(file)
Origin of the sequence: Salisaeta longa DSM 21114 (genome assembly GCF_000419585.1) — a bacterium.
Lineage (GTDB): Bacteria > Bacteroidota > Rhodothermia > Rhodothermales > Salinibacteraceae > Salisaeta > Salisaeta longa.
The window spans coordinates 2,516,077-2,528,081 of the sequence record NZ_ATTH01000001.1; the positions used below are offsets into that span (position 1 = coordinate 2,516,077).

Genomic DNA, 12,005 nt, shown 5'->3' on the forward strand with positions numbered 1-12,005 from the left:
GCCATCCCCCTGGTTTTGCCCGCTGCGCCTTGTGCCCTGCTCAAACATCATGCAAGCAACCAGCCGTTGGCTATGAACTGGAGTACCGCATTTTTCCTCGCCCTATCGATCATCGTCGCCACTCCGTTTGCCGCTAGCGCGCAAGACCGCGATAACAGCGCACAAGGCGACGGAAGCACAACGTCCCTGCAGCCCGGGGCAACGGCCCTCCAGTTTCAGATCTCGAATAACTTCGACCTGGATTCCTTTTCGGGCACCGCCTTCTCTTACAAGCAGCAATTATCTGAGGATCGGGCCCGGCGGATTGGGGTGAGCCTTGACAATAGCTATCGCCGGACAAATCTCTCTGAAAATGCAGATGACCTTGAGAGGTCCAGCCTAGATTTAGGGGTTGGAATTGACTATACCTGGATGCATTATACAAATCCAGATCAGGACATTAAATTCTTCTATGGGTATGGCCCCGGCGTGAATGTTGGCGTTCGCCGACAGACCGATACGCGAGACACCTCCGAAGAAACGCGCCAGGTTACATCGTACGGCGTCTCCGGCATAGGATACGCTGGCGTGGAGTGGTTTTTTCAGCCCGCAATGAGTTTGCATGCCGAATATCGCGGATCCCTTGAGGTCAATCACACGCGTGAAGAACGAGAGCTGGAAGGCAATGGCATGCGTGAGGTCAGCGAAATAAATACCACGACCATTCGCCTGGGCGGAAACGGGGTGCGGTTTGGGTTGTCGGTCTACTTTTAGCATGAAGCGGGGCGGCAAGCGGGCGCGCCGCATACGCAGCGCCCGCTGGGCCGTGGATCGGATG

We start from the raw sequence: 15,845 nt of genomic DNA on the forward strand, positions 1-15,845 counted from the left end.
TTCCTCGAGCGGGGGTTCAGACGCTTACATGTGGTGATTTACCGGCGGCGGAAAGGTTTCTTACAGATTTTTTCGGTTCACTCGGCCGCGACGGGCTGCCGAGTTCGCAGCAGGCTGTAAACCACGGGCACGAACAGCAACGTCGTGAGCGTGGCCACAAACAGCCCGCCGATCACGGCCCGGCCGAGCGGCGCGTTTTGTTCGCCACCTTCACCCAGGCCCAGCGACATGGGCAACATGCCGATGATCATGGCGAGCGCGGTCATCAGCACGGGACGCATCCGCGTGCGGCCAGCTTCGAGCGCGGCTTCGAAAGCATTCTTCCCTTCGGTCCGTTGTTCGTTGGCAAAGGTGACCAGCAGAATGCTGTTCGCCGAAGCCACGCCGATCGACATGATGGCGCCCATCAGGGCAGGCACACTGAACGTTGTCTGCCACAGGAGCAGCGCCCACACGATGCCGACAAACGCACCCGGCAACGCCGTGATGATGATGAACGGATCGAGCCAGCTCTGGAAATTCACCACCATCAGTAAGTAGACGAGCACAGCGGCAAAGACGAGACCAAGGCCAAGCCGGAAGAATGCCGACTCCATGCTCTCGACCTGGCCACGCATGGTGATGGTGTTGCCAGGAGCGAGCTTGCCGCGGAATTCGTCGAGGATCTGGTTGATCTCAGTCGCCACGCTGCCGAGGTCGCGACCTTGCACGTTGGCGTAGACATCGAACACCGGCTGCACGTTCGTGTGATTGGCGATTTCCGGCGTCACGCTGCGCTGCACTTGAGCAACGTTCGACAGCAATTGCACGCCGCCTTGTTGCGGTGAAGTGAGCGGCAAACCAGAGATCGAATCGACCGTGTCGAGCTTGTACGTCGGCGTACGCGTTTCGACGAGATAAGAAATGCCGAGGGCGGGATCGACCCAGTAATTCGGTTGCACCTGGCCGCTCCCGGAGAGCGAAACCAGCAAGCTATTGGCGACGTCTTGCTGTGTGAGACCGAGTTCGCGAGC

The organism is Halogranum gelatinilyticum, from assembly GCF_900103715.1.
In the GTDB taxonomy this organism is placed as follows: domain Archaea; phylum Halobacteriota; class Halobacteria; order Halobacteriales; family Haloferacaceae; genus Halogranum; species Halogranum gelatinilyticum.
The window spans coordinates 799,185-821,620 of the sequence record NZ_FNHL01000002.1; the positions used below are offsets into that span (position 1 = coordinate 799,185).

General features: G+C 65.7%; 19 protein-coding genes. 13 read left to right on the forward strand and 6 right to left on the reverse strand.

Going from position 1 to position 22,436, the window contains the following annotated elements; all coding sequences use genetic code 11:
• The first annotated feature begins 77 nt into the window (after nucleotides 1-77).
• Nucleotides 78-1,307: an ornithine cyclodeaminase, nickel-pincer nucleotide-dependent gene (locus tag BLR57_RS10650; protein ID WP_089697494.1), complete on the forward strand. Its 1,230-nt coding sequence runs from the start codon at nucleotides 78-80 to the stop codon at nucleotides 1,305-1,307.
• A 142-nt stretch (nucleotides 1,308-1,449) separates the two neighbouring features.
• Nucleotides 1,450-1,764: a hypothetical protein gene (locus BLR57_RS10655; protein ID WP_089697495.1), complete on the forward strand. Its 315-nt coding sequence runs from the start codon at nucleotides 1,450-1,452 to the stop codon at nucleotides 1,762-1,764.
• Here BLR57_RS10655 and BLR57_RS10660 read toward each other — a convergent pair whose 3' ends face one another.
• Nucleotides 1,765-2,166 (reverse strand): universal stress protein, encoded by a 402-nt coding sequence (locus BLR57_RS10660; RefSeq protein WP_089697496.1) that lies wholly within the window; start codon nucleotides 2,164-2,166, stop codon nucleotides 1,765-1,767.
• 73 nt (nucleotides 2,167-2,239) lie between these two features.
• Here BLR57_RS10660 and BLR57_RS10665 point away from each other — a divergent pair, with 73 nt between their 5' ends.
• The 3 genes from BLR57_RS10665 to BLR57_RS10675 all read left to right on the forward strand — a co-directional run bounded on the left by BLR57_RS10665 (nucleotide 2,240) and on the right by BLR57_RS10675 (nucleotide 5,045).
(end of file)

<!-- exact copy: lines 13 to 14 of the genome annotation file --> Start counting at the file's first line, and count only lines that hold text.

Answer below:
• The first annotated feature begins 77 nt into the window (after nucleotides 1-77).
• Nucleotides 78-1,307: an ornithine cyclodeaminase, nickel-pincer nucleotide-dependent gene (locus tag BLR57_RS10650; protein ID WP_089697494.1), complete on the forward strand. Its 1,230-nt coding sequence runs from the start codon at nucleotides 78-80 to the stop codon at nucleotides 1,305-1,307.